The patient did not have any features of giant cell arteritis (GCA)/Takayasu's arteritis and VDRL test was negative.

The patient had mild aortic regurgitation (AR) and asymptomatic aneurysm with a size of 4.5 cm; she was advised to follow-up under cardiothoracic surgery.

 Discussion



Aortitis is a general term that refers to a broad category of infectious or non-infectious conditions, in which there is an abnormal inflammation of the aortic wall.[2] Aortitis occurs in a number of inflammatory and non-inflammatory disorders, including Kawasaki's syndrome, Behçet's syndrome, rheumatoid arthritis, syphilis and tuberculosis.[3] Most commonly Salmonella and Staphylococcal species, along with Streptococcus pneumoniae, are the infectious causes of aortitis. Syphilitic or luetic aortitis, now exceedingly rare, typically involves the ascending aorta and is associated with thoracic aortic aneurysm.[4]

The overall most common causes of aortitis are the large-vessel vasculitides GCA and Takayasu's arteritis.[4] In addition to GCA and Takayasu's arteritis, other rheumatologic disorders including rheumatoid arthritis, systemic lupus erythematosus, granulomatosis with polyangiitis, Behçet's disease, polyarteritis nodosa and microscopic polyangiitis may lead to aortitis. In the case of rheumatoid-associated aortitis, rheumatoid nodules are in the aortic wall in up to 50% of pathologic specimens.[4]

In an autopsy study[5] of 188 patients with rheumatoid arthritis, a 5.3% prevalence of aortitis and 1.6% prevalence of aneurysm formation were reported. The aortic valve and annulus may also be affected with granulomatous or non-granulomatous inflammation, leaflet thickening and secondary regurgitation.[6]

RA-associated aortitis essentially occurs in patients with severe RA, indicating an association with RV. The following risk factors for RV onset have been reported:[7] (i) high-titre rheumatoid factor; (ii) course of 1 year or more after the onset; (iii) presence of bone erosions; and (iv) presence of rheumatoid nodules.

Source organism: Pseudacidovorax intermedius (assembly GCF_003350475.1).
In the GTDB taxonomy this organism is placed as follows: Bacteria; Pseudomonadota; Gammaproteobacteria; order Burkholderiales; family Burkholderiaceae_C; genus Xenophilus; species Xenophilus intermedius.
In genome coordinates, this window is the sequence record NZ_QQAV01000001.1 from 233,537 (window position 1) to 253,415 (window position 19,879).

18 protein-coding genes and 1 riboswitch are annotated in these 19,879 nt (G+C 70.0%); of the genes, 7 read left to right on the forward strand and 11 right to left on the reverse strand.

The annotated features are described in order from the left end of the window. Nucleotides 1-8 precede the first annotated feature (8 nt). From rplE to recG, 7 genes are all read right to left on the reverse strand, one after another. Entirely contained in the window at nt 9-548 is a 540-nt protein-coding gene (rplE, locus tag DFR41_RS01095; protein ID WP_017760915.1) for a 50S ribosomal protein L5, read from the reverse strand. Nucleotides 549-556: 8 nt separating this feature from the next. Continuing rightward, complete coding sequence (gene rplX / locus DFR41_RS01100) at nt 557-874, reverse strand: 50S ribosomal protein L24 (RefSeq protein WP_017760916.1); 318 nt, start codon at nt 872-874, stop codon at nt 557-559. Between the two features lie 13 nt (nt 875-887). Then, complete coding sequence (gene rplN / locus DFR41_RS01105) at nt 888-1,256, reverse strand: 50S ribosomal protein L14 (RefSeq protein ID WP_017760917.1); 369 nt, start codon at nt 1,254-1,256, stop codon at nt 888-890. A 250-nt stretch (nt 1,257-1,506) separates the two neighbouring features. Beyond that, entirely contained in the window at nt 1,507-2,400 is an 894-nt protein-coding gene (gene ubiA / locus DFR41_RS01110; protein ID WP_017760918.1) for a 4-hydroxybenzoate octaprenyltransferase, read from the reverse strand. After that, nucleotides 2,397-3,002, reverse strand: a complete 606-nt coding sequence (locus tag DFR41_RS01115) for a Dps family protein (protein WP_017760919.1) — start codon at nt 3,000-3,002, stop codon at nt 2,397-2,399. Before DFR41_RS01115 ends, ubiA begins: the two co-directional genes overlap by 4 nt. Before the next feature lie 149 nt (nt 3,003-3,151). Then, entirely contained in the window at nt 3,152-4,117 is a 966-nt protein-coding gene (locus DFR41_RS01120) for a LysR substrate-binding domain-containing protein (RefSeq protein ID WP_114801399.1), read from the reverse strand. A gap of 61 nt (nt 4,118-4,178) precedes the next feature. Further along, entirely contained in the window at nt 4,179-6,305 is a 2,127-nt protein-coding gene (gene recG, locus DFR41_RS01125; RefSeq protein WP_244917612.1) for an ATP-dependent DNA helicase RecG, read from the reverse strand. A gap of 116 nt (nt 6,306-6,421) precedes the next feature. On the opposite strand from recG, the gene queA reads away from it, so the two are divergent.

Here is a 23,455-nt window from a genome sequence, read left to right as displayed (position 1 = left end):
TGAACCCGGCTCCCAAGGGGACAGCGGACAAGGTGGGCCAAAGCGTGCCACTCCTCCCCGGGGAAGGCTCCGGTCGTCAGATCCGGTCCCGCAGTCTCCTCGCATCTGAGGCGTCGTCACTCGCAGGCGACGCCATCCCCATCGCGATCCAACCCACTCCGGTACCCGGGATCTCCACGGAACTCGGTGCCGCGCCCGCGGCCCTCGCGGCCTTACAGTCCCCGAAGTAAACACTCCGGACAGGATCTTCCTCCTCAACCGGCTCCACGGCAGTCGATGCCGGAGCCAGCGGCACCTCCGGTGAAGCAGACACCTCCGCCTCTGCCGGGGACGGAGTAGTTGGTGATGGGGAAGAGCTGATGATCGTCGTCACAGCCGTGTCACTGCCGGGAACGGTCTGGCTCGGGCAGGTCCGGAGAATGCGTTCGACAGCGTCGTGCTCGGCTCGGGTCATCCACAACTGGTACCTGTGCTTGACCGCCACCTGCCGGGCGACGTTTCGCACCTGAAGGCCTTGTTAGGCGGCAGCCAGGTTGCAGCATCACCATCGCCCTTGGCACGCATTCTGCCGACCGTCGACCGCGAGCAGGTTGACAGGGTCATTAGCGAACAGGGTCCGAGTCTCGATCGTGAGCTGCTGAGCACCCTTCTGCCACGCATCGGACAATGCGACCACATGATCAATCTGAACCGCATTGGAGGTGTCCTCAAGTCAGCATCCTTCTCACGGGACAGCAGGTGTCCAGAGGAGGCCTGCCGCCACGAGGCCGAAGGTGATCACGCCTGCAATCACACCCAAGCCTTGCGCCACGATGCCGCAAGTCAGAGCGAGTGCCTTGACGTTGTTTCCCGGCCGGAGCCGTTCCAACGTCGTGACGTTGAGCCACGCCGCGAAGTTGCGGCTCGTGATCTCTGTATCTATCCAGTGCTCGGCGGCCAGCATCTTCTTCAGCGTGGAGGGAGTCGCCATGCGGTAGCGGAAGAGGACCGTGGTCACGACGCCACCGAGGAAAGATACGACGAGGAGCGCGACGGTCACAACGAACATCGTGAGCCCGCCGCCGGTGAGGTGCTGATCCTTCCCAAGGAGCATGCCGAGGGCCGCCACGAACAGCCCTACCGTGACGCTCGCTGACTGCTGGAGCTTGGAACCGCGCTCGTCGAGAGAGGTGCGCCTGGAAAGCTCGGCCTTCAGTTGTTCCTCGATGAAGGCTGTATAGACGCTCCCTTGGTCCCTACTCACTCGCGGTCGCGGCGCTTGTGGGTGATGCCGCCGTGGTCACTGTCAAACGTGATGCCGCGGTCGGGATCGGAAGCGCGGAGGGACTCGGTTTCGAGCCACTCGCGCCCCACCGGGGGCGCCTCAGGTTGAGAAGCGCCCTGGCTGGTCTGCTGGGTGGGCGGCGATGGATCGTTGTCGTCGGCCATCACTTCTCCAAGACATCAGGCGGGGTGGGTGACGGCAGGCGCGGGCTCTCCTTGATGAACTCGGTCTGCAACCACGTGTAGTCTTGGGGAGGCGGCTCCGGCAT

Characteristic histopathology confirmation of vasculitis is generally necessary for a diagnosis of rheumatoid vasculitis. Other clinical and laboratory features are often supportive and may be used to assist follow-up.[8] Since the introduction of CT, it has become the preferred imaging technique to define aortic anatomy. The sensitivity and specificity of angioscans have increased greatly in the last few years reaching up to 100%.[9] As the patient had multiple risk factors for atherosclerotic cardiovascular disease, and as RA can lead to accelerated atherosclerosis, atherosclerotic aneurysm was considered but the aortogram was suggestive of aneurysm as sequelae of inflammatory aortitis.

If diagnosed early, mild-to-moderate dilated ascending aortas can certainly benefit directly from medications such as beta-blockers and angiotensin converting enzyme inhibitors. In asymptomatic patients, surgical repair is indicated when the size exceeds 5.5 cm or a growth rate of 0.5 cm/year.[10] Aortitis is a rare cause of aneurysm. Aortic aneurysm as a consequence of aortitis due to inflammatory disorders line GCA or Takayasu's arteritis has been reported. In a patient with suggestive history, the possibility of rheumatoid aortitis needs to be considered.

Financial Support and Sponsorship

Nil.

Conflicts of Interest

There are no conflicts of interest.